Cascade Lakes Welcome Station Unveiled


(Photo above | Courtesy of CS Construction/Ross Chandler Photography)

Facility to Serve as Gateway for Visitors to Cascade Lakes Scenic Byway & Beyond

A new $1.7 million U.S. Forest Service facility serving as an informative gateway for visitors to Central Oregon’s pristine and hugely popular Cascade Lakes Scenic Byway has been officially unveiled on Bend’s Century Drive.

A recent ribbon-cutting ceremony heralded the opening of the Cascades Lakes Welcome Station, led by Deschutes National Forest in cooperation with nonprofit partner Discover Your Forest.

Sited strategically at the junction of Forest Road 41 (turn-off to Dillon Falls) and connecting to some of the region’s most popular recreation sites, the new post will provide an opportunity for visitors to receive personalized service every day of the week through the busy summer and fall seasons.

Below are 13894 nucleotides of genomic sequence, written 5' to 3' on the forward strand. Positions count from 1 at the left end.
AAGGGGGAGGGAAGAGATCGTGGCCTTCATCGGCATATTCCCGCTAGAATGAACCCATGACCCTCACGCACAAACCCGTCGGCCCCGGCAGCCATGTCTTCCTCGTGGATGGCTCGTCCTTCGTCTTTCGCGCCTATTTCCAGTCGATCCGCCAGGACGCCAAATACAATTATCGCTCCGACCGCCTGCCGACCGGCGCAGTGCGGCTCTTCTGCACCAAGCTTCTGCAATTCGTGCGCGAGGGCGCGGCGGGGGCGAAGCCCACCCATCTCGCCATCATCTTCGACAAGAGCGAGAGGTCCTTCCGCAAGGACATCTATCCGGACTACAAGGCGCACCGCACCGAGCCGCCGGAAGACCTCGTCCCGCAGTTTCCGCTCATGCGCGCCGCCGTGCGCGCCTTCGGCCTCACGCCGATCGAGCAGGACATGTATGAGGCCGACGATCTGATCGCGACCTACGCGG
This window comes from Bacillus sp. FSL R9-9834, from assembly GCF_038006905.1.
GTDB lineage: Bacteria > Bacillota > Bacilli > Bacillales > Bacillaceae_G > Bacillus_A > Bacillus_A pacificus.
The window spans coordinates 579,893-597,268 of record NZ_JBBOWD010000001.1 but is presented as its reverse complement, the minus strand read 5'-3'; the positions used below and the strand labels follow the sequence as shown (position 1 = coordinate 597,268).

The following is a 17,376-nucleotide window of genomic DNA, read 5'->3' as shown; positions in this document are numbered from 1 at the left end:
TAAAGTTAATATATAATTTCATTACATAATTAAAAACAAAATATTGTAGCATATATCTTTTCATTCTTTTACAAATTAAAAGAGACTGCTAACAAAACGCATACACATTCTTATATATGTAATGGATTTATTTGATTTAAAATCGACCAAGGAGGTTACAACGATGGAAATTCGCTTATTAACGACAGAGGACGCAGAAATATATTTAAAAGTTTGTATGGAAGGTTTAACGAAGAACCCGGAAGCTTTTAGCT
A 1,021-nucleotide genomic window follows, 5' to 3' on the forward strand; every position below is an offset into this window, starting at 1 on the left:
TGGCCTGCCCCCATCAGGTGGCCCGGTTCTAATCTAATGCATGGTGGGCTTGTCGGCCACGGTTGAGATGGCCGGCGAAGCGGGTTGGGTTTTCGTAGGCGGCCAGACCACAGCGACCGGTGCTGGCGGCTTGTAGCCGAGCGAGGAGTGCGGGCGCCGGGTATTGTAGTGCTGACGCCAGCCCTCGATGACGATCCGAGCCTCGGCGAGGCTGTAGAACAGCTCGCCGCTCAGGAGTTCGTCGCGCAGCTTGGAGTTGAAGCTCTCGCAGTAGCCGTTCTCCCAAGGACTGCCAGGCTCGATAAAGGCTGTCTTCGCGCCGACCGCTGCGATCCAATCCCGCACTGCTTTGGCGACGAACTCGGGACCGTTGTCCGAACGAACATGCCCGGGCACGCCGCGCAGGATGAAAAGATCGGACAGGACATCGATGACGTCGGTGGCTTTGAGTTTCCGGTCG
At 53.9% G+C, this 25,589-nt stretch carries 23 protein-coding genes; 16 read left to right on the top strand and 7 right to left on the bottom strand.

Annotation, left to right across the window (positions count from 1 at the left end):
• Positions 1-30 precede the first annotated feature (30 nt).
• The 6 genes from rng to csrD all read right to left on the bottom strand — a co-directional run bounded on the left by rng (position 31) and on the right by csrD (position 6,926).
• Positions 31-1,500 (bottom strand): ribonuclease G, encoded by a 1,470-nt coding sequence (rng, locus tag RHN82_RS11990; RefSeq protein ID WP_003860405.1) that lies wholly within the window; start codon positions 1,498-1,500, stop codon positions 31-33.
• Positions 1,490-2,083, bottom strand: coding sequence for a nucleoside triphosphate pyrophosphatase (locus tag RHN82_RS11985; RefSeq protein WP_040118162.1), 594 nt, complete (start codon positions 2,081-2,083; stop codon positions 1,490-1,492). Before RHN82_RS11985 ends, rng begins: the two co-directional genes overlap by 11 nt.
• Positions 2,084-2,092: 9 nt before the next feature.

The 2,083 square foot, rustic-style, wood-framed building, which also offers ample parking, lies in close proximity to the Deschutes River Trail and the southern sections of Phil’s Trail Complex, and will serve as an access point to the Cascade Lakes Highway for the thousands of visitors annually looking to hike, mountain bike, fish and boat in the Deschutes National Forest. A tunnel under Century Drive allows hikers and bikers to safely navigate across the busy thoroughfare.

“Above all, we hope the new Welcome Station is a place where visitors will have convenient access to Forest Service employees to ask questions about upcoming trips, help plan activities and obtain any permits or maps they need to recreate safely and legally on the forest,” said Kevin Larkin, district ranger on the Bend-Fort Rock Ranger District.